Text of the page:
وَذَا النُّونِ إِذ ذَّهَبَ مُغَاضِبًا        [الأنبياء، 87]ـ

And [mention] the man of the fish, when he went off in anger [21, 87]

Just when Yunus peace be upon him thought he is far away from his troubles, and when the boat was in the middle of the sea, a strong storm hit the sea. The angrier the sea was the more confident the sailors were about what action they should take to save the lives of people on board. Even after throwing people’s belongings to lighten the boat, the sailors feared the worst. As a last resort to save the boat from sinking, the sailors decided that they still need to lighten the boat even more by throwing someone overboard. So they decided to cast lots. Everyone on board was asked to pick a stick and the one with the short stick would be thrown of the boat*.

Try to imagine yourself on this boat and that you are going to pick one of these sticks. Can you imagine the fear and state of mind one would have at that moment? How will you react if you are the one with the short stick? What would you do? To make things even worse, casting lots was repeated three times and every time Yunus ends up with the short stick. 

Yunus voluntary jumped of the boat and started his new journey in the middle of the angry sea. Swimming in the sea is one thing but swimming through the high waves is another thing. People usually are drawn in the sea not because they can’t swim but because after a while they get tired. When swimmers get tired they surrender to the sea.

Yunus could have been drawn in the sea or he could have been saved by another boat or even reached the shore by himself. But God had a message and a lesson he wanted to teach us via his prophet.  Just when he thought he hit rock bottom and before he surrendered to the sea, Yunus was saved by a miracle unknown to humans before. He was swallowed unharmed by a big fish or maybe better known as a whale.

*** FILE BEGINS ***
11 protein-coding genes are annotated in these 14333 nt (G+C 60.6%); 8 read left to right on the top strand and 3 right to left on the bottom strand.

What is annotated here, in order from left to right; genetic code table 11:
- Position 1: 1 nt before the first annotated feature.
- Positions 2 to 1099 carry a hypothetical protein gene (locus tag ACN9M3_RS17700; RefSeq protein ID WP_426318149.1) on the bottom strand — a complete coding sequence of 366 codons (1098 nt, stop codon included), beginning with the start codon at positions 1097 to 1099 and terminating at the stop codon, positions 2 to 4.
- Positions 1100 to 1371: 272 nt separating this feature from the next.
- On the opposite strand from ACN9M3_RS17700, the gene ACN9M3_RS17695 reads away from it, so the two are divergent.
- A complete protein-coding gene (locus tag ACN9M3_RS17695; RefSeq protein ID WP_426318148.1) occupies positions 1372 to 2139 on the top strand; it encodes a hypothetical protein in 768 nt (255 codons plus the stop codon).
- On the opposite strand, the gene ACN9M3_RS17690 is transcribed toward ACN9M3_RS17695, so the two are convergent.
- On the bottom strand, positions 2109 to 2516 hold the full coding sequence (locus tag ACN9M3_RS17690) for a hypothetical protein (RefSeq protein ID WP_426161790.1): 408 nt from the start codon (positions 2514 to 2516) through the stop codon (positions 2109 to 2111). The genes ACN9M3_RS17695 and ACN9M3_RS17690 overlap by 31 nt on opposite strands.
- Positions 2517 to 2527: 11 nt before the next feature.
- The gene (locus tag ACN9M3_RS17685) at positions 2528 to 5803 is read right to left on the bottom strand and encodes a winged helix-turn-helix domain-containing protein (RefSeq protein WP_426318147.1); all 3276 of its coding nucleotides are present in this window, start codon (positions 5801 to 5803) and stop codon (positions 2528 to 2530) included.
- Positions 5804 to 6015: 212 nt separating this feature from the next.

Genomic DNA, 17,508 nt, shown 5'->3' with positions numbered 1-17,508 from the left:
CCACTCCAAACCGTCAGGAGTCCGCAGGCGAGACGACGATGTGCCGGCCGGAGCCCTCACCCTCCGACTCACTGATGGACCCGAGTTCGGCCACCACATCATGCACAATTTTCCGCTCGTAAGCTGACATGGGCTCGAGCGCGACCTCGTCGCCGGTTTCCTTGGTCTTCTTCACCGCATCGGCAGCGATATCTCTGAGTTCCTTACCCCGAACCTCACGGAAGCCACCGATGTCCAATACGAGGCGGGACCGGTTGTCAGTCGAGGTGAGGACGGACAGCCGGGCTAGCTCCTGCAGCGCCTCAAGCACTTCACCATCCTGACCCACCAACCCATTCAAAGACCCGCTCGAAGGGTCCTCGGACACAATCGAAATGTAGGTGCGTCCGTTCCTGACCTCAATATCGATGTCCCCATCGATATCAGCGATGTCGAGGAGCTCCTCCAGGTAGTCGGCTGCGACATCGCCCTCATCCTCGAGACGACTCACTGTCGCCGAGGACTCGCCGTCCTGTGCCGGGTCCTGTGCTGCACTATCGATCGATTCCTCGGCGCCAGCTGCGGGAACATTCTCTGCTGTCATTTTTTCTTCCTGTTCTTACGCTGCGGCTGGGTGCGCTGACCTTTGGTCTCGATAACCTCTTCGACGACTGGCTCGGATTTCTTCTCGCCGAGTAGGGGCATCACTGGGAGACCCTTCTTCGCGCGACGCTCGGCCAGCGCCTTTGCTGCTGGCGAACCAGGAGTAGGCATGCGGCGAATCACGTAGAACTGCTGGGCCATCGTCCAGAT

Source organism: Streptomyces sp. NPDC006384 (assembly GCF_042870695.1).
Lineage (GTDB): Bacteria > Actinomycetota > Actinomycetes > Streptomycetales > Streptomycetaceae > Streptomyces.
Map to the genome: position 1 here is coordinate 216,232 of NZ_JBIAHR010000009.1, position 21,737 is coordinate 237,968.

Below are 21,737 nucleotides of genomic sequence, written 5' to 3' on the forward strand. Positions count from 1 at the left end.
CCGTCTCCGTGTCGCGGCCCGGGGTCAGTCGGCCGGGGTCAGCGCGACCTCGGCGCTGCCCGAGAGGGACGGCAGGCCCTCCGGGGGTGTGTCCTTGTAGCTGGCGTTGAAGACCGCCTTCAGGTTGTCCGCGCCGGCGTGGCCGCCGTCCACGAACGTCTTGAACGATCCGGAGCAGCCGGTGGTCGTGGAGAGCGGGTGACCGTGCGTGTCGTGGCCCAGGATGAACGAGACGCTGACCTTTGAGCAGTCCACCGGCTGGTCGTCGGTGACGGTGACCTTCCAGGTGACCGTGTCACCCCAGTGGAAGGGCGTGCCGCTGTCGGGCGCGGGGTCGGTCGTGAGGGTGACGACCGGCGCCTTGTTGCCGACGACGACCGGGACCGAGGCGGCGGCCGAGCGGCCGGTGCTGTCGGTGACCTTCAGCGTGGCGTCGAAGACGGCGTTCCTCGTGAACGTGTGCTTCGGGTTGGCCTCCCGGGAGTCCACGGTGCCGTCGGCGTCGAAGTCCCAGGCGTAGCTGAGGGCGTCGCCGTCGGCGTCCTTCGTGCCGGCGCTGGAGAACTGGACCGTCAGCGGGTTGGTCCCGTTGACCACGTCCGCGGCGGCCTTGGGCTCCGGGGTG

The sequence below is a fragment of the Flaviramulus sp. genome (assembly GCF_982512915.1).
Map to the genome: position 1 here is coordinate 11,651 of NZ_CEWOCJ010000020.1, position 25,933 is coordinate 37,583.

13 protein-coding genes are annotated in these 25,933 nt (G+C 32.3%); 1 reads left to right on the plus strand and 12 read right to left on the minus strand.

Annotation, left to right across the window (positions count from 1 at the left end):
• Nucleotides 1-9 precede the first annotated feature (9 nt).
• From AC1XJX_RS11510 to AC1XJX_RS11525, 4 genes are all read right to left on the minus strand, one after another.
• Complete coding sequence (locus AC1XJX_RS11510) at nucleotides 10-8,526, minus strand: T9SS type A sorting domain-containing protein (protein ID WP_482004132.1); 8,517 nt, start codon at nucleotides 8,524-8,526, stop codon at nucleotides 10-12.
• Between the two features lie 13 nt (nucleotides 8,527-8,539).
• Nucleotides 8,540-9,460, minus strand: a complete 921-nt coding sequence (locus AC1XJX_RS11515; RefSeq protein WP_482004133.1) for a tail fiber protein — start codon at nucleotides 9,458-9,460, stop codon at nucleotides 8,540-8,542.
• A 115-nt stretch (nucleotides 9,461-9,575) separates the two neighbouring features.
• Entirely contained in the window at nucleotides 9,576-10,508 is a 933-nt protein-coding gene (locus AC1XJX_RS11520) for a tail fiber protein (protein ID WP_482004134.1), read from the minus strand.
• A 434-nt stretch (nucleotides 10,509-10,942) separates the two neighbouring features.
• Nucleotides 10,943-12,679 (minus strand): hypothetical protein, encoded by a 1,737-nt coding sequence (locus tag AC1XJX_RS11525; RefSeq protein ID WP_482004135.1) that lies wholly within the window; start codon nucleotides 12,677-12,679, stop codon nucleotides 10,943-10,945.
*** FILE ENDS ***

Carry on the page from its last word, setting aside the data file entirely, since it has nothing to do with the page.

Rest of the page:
Use your five senses to imagine a life inside the whale’s stomach. The feeling of being cramped with dead creatures, the fishy stinky smell, the taste of saltiness. But the most terrifying senses were of course the horrifying sound of whales (here is a sample) in the total darkness. Actually, there are even more senses than these basic five. Being in a place where you could never imagine being in and losing your sense of direction, balance, and time is even an extraordinary dilemma no one is prepared for.

But what distinguishes great men from the rest is how they react to extraordinary situations. Even in the darknesses of the sea (the bottom of the sea, inside the whale, and the darkness of night) and in the most unknown situation Yunus didn’t question God’s will. He didn’t ask God why He did that to him or why He left him alone in such a place. What Yunus peace be upon him said is a lesson that we need to learn.

فَنَادَىٰ فِي الظُّلُمَاتِ أَن لَّا إِلَـٰهَ إِلَّا أَنتَ سُبْحَانَكَ إِنِّي كُنتُ مِنَ الظَّالِمِينَ   [الأنبياء، 87]ـ

And he called out within the darknesses, "There is no deity except You; exalted are You. Indeed, I have been of the wrongdoers."  [21, 87]

When God heard Yunus’ prayer He commanded the whale to eject Yunus onto the shore. Yunus’ prayer saved his life.

فَاسْتَجَبْنَا لَهُ وَنَجَّيْنَاهُ مِنَ الْغَمِّ ۚ وَكَذَٰلِكَ نُنجِي الْمُؤْمِنِينَ   [الأنبياء، 88]ـ

So We responded to him and saved him from the distress. And thus do We save the believers. [21, 88]

Not only Yunus’ life was spared but his people believed in his message. He eventually realized his triumph.

فَلَوْلَا كَانَتْ قَرْيَةٌ آمَنَتْ فَنَفَعَهَا إِيمَانُهَا إِلَّا قَوْمَ يُونُسَ لَمَّا آمَنُوا كَشَفْنَا عَنْهُمْ عَذَابَ الْخِزْيِ فِي الْحَيَاةِ الدُّنْيَا وَمَتَّعْنَاهُمْ إِلَىٰ حِينٍ   [يونس، 98]ـ

Then has there not been a [single] city that believed so its faith benefited it except the people of Jonah? When they believed, We removed from them the punishment of disgrace in worldly life and gave them enjoyment for a time.  [10, 98]

The story of Yunus has great lessons to be learned. When you think you hit rock bottom, know for sure that things could get even worse. When you think that you are in the worst situation and there is no way out, know for sure that there is always a way out. How else one could save his life after being swallowed by a whale? Whatever problems you are facing always be sure that your saver is none but Allah. Randomness doesn’t exist in Allah’s creation and will:

إِنَّا كُلَّ شَيْءٍ خَلَقْنَاهُ بِقَدَرٍ    [القمر، 49]ـ

Indeed, all things We created with predestination.  [54, 49]

Be resilient. Being resilient means developing an ability to recover from or adjust to hardship. In another word being stress-resistance. I once read that highly resilient people have three features in common, they are optimistic, religious and have role models. Read the stories of the prophets and make them your role models. Their stories are always an inspiration to the mankind.


* Drawing sticks was used as an example only. I am not sure of the method used to cast lots in this case.